Billionaire Gina Rinehart and a minority Chinese partner agreed to buy Australia’s most iconic cattle company in a deal valued at about A$365 million ($277 million).
Rinehart’s Hancock Prospecting Pty and Shanghai CRED Real Estate Stock Co. reached an accord to buy 100 percent of S. Kidman & Co., the companies said in a statement Sunday. The deal requires approval from Chinese regulators and Australia’s Foreign Investment Review Board, which last year blocked the sale of Kidman to an overseas buyer on grounds of national security.
The quality of Kidman’s herd and its stations “complement Hancock’s existing northern cattle properties, and align well with Mrs. Rinehart’s plans to build a diversified cattle holding in Australia,” Hancock Chief Executive Officer Garry Korte said in the statement.
Founded in 1899 by so-called Cattle King Sidney Kidman, the company’s ranches span 101,000 square kilometers (39,000 square miles), or about 1.3 percent of Australia’s total land area, and carry about 185,000 cattle. The family-owned enterprise produces grass-fed beef for export to Japan, the U.S. and Southeast Asia.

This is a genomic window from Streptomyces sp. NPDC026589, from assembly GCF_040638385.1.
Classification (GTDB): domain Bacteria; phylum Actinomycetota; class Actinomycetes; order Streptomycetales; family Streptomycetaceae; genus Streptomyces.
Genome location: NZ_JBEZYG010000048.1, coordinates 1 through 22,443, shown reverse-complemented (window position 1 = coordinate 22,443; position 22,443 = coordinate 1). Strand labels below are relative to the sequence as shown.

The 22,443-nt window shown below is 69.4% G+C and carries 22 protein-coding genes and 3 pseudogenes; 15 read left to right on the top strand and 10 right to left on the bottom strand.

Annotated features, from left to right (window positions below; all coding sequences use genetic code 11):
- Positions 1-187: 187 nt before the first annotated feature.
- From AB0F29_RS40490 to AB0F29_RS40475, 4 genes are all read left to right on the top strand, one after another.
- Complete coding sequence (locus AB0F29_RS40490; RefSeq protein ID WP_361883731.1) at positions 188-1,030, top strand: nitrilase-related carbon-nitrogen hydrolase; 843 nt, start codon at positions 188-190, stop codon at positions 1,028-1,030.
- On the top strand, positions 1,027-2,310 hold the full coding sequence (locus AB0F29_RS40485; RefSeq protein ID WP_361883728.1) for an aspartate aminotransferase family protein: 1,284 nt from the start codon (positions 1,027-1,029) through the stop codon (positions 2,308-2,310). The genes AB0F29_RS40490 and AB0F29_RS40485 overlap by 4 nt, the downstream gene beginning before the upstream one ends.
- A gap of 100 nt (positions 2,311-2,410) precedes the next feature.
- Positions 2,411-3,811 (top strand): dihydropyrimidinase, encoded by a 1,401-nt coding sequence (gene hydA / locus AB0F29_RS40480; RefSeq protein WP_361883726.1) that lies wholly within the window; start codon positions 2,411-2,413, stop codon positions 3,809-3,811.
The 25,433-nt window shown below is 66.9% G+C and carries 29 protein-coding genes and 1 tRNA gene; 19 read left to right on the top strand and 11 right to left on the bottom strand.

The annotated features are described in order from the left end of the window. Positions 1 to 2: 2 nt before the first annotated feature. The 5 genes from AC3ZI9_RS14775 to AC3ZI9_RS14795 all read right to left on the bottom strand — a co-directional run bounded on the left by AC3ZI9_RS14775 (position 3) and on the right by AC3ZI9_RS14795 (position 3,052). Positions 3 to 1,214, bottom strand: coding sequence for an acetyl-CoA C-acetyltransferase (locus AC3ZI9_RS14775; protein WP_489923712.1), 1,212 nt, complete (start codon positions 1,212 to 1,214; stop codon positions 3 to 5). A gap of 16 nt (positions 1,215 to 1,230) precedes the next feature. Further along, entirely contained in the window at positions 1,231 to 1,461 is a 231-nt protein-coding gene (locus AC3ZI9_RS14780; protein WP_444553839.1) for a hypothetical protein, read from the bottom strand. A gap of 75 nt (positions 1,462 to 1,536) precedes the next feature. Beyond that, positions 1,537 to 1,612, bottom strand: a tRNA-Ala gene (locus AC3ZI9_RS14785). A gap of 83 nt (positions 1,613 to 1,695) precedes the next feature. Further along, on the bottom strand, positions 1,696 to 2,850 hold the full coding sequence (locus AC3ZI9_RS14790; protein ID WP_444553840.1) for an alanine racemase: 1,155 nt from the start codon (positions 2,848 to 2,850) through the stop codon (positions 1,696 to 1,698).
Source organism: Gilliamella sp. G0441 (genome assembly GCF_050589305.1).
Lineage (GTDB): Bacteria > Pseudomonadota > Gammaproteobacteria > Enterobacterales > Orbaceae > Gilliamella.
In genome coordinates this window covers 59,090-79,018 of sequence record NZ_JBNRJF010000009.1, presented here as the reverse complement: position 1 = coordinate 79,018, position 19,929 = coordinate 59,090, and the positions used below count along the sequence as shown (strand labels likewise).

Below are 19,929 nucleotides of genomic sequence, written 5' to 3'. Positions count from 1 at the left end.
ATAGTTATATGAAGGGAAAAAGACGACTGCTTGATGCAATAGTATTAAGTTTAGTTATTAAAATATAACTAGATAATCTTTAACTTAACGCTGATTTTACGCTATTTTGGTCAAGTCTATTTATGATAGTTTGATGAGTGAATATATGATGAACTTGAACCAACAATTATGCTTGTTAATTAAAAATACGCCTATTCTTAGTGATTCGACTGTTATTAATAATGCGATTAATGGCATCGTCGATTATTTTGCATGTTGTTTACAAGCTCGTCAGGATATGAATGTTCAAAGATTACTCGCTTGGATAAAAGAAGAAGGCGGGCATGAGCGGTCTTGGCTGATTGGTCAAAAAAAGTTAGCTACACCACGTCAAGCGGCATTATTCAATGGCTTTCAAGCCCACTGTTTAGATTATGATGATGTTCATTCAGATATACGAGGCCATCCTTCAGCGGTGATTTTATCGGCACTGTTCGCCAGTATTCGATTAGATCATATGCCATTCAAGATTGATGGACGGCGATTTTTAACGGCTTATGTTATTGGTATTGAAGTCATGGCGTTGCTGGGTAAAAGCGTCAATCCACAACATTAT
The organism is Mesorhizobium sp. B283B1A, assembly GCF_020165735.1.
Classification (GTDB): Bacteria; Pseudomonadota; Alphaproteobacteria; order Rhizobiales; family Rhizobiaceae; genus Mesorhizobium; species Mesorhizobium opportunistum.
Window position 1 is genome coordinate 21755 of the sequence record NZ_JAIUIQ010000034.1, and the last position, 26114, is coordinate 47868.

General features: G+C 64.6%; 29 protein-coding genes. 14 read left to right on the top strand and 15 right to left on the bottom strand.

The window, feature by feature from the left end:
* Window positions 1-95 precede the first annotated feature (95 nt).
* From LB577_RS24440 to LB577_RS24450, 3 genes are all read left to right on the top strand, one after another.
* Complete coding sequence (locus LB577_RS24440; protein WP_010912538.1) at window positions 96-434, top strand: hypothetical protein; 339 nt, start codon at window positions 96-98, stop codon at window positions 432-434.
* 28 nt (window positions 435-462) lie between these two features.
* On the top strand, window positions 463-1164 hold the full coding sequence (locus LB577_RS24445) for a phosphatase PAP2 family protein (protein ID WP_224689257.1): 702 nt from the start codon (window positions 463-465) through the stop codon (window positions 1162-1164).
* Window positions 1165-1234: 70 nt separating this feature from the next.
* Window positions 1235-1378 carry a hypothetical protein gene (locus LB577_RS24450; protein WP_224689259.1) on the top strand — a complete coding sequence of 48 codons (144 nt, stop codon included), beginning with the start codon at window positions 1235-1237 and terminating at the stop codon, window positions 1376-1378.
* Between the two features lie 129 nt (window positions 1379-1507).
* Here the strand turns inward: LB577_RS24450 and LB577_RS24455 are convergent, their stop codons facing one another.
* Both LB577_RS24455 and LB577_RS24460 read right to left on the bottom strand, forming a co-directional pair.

The Foreign Investment Review Board in November blocked the sale of Kidman to China’s Shanghai Pengxin Group, saying the proximity of the Anna Creek ranch to a weapons-testing range could compromise national security.
In response, Kidman carved out the Anna Creek property and Shanghai Pengxin teamed up with local investment group Australian Rural Capital Ltd. in April to dilute Chinese ownership to 80 percent. That proposal was also blocked.
ARC Chairman James Jackson said Monday the group was reviewing Rinehart’s deal with Kidman. “We are not in a position to comment further at present,” he said by phone.
Under the agreement announced Sunday, Kidman would be purchased by a venture called Australian Outback Beef Pty., 67 percent owned by Hancock and 33 percent by Shanghai CRED. The privately-held Chinese firm was part of the April bidding group that was blocked.
The deal is conditional on Kidman divesting the Anna Creek and the Peake stations to other Australian grazing interests -- reducing the net price paid for the remaining Kidman ranches to about A$365 million, the statement said.
Kidman Chairman John Crosby said the cattle company’s shareholders welcomed the purchase price and “significant investment” proposed in the properties.
Chinese investment in Australian agriculture is often publicly opposed, even though the industry needs foreign capital to fully tap export demand.
“I always welcome seeing Australian investment in Australian agriculture, as I believe all Australians do, ” Prime Minister Malcolm Turnbull told reporters Monday.